India's Racial Hatred Kills Nido Taniam In Delhi
By Richard Kamei *
Racism, violence and sexual violence against people from north east region of India are not new. North eastern people are at the receiving end of this perpetual hate crime in almost all the cities and other places in India . The main premise of this approach towards north eastern people is on the basis of how they look different from the rest and also in having distinct cultures and traditions.
It is widely known that India is ranked top spot as the least racial tolerant country in the world in a report released by Washington Post. The fabric of India thrives by the unified diversity of people irrespective of their social position. Racism is a tool to create division filled with hatred- one being superior and the other being inferior. It begins with stereotyping from the assumption people make.
The othering of people from north east India is predominant in all the cases of racism in India . They are always perceived as 'other' remarked with various racial slurs like 'chinki', 'chowmein', 'Chinese', 'Nepalese', 'bahadur', 'jinga la la' etc. The racial approach towards north eastern people stems from ignorance by people from mainland, and then distinct cultures of northeastern region are seen as a threat to culture of mainland people. Instead of filling in the gap with tolerance, respect and acceptance- hatred comes to the fore. Moreover with language gap and the notion that north eastern people are incapable of doing nothing against the mainland people, makes mainland people feel that they can will their imagined racial supremacy upon northeastern people through various forms of racial discrimination. In short, racism arises from an intersection of powerful and less powerful with a hatred for the other. (The racism within north east India also needs to be taken into account at the same time, though there is some space of tolerant level in our region- nevertheless, any form of racism needs to be condemned. Fighting fire with fire will yield only fire.)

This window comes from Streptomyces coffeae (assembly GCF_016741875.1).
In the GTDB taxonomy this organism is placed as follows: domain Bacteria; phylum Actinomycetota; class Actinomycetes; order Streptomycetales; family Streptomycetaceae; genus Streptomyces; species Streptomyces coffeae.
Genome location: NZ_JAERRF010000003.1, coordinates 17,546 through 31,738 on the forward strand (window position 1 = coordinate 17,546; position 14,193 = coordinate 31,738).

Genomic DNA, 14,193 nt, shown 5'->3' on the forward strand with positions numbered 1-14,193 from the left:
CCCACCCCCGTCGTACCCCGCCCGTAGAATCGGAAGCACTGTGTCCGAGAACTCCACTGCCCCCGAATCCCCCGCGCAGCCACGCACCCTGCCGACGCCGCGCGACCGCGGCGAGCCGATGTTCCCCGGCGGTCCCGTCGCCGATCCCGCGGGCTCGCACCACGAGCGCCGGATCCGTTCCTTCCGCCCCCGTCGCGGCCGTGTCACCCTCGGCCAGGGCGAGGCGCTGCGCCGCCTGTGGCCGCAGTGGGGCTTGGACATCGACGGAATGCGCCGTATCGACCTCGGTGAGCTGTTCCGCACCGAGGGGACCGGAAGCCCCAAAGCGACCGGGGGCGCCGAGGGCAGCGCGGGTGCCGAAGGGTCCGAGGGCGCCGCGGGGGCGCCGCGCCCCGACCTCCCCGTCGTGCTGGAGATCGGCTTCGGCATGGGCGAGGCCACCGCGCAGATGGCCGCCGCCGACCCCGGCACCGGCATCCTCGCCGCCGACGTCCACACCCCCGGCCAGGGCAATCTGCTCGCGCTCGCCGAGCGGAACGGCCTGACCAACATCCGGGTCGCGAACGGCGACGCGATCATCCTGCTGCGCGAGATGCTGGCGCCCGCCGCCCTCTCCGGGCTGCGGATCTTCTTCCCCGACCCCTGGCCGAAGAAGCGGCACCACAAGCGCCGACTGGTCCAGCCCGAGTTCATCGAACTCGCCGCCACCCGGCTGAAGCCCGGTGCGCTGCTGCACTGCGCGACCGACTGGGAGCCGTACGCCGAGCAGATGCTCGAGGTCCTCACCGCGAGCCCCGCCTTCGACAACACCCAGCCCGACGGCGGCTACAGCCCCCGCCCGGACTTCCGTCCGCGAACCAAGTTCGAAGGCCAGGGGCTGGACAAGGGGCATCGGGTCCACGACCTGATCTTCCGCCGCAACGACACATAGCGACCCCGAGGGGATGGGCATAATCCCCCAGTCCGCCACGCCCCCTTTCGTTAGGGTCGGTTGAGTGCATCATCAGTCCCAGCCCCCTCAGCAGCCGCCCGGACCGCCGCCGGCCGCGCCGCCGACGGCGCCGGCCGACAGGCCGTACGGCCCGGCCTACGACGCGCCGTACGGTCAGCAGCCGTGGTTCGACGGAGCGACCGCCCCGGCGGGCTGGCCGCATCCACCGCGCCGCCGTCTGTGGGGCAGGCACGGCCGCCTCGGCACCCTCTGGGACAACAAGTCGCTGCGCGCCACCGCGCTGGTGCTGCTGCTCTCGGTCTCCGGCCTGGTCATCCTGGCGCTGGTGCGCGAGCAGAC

The death of Nido Taniam in the capital of India- New Delhi is not shocking going by how New Delhi treats people from the northeast India and to others including the recent case of racial profiling of black people in Khirki Village, New Delhi where racism is being excused on moral and political grounds. The number of crimes against north eastern people reported every year; especially in New Delhi is a testimony of the racial discrimination against north eastern people. The way how Nido Taniam died shows the inefficiency of authorities in dealing with the case of Nido and more importantly it affirms how racial hatred can lead to such crime. Aligning to this, the brutal murder of Richard Loitam in Bangalore is still awaiting justice. The sentiments of people echoed that they do not want any such cases to drag on for long keeping justice in abeyance.